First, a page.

Another important advantage of the present invention is that it permits the manufacturing economies of fabricating a whole wafer of devices at a time to be applied to the processing of millimeter-wave IMPATTs, which has not heretofore been possible.
All capacitors are produced simultaneously on a thin layer of polyimide. Similarly, all inductors are produced simultaneously on a thick layer of polyimide. This means that for a given mask set, all capacitor and inductor values are proportional. Absolute values of capacitors and inductors are determined by relative thicknesses of polyimide layers which are produced separately. By varying the thicknesses of the two polyimide layers in proportion to each other, the center frequency of the impedance matching network can be adjusted over a large fraction of the bandwidth without significantly altering the circuit properties seen by the active device.
The thermal properties of a microwave diode can in general be improved if the active area of the device is spread over a larger area. That is, for a given total active area and substrate/heat-sink structure, the active area can dissipate higher power if it is configured as many separate small pieces, since the thermal spreading resistance of the substrate/heat-sink around the separate portions of the active area will lower the total thermal resistance seen by the total active area. Thus, for a given total active area it is desirable to use area-spreading techniques to get maximum power. However, this implies that the individual active area portions must be smaller, and this is a problem when using the techniques taught by the prior art. High frequency microwave devices are typically a few thousandths of an inch in diameter if produced in one piece. These small dimensions already impose severe limitations on the conventional processing technology. Spreading the active area of the device means that each piece of the device will be even smaller in area, which increases the difficulty of fabricating. However, the monolithic technology of the present invention is capable of processing much smaller geometries (accuracy down to 1 micron). Therefore the need, resulting from area spreading, for smaller area devices is not as severe a limitation as the case with conventional technology. The smallest piece of an active device can be at least one order of magnitude smaller than what is achievable today, and therefore are spreading is very greatly facilitated. Thus, the present invention provides greater area spreading (and therefore greater output power capability) for a given total active area.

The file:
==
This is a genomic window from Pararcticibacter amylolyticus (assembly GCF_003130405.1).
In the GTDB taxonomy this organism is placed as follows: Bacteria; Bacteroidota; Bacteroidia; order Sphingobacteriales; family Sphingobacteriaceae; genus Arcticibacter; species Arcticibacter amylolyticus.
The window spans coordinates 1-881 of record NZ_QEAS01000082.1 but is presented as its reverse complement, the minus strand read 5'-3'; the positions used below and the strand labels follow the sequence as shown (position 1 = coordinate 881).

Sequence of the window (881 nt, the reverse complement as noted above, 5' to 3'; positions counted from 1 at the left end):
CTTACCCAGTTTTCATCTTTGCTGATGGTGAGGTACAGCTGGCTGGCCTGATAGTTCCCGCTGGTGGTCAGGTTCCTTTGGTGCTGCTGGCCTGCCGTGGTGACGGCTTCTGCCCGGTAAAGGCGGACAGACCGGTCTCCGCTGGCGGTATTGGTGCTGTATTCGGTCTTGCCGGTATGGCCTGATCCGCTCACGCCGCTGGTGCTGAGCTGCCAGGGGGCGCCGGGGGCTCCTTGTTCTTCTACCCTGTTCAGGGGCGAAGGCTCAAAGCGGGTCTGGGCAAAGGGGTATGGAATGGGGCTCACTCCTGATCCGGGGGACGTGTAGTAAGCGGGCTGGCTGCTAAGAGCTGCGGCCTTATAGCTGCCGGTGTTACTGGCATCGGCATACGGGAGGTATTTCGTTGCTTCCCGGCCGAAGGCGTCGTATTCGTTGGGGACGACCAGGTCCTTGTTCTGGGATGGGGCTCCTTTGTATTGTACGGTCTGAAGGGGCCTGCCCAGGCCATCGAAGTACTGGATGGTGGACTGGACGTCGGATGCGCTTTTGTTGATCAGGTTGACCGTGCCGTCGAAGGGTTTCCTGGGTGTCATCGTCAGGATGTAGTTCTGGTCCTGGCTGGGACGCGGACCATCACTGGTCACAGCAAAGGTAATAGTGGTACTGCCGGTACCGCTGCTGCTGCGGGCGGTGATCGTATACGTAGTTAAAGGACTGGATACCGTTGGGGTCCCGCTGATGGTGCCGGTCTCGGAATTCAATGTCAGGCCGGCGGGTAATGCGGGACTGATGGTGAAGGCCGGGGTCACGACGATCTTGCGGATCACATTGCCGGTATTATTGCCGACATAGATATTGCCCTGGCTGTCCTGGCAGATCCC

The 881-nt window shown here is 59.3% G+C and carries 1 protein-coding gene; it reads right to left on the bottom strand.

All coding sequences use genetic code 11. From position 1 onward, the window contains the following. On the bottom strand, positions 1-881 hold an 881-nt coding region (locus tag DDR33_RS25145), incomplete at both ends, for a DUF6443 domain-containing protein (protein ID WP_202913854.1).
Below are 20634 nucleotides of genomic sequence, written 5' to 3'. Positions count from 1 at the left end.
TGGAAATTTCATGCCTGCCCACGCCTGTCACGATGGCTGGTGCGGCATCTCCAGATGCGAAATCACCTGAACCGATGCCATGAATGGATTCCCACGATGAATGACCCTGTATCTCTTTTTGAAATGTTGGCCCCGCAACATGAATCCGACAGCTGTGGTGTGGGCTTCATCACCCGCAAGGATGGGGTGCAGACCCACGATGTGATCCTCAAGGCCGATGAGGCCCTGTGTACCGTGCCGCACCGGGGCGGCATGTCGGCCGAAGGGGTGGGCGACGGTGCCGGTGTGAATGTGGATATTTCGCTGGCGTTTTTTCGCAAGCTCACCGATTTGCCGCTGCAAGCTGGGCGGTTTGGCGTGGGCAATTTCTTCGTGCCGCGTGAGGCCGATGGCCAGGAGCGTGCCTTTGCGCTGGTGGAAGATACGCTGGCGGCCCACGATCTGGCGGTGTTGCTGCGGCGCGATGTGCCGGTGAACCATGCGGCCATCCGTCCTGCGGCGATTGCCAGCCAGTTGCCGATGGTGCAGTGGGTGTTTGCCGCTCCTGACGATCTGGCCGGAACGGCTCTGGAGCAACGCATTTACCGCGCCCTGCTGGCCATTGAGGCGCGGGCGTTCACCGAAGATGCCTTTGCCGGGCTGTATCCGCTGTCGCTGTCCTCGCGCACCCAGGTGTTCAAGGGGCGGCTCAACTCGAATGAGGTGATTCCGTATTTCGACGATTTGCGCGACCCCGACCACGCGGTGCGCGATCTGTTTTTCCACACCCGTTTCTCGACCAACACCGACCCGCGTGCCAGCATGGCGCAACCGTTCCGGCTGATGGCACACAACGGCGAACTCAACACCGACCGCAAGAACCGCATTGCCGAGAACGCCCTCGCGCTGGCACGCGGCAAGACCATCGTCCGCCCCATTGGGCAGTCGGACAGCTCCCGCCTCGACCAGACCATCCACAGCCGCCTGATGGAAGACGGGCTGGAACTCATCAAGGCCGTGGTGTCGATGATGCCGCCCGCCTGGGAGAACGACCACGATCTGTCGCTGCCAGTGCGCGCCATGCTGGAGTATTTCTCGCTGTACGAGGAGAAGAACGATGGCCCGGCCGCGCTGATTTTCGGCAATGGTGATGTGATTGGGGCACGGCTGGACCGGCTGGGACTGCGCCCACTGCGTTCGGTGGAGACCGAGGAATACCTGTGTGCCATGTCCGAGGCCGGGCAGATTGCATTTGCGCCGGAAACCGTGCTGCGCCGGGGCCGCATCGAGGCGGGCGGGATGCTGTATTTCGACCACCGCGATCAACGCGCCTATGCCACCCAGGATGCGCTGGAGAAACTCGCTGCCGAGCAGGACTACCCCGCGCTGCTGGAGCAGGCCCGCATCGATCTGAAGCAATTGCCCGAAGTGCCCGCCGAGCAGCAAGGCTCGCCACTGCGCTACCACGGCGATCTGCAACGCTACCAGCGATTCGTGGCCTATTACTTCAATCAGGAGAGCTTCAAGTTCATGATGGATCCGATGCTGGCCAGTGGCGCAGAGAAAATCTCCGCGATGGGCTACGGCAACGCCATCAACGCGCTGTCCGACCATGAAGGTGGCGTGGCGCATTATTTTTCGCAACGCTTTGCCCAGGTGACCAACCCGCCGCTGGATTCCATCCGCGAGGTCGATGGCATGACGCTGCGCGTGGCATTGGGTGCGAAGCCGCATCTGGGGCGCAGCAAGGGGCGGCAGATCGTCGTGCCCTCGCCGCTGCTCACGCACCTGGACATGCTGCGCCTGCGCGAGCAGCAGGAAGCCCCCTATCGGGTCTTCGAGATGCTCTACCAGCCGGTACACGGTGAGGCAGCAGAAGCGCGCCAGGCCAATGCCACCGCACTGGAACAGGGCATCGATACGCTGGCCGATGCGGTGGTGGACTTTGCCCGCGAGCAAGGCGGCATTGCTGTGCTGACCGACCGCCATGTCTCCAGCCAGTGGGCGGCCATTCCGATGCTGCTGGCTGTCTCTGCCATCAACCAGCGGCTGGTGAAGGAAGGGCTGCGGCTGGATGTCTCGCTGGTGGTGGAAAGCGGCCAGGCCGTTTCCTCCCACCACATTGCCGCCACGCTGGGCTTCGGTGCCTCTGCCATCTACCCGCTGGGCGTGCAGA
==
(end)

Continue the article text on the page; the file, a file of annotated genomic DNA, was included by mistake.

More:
The total area of an active device is determined by the external circuit capabilities. The maximum device area, and hence the output power, is determined (in the prior art) by the minimum circuit impedance levels which can be achieved by the external circuitry. Therefore, for a given circuit configuration the output power per device is fixed. However, in addition to the advantages of the present invention in area spreading, the minimum impedance level problem is also greatly mitigated by the present invention, since at least some impedance matching can be accomplished within the monolithic package. That is, parallel-connected IMPATT diodes having a net impedance of (for example) one quarter ohm could be impedance-transformed, using a passive-element network within the monolithic element, up to a level, such as ten or more ohms, which is easily matched to external impedance levels.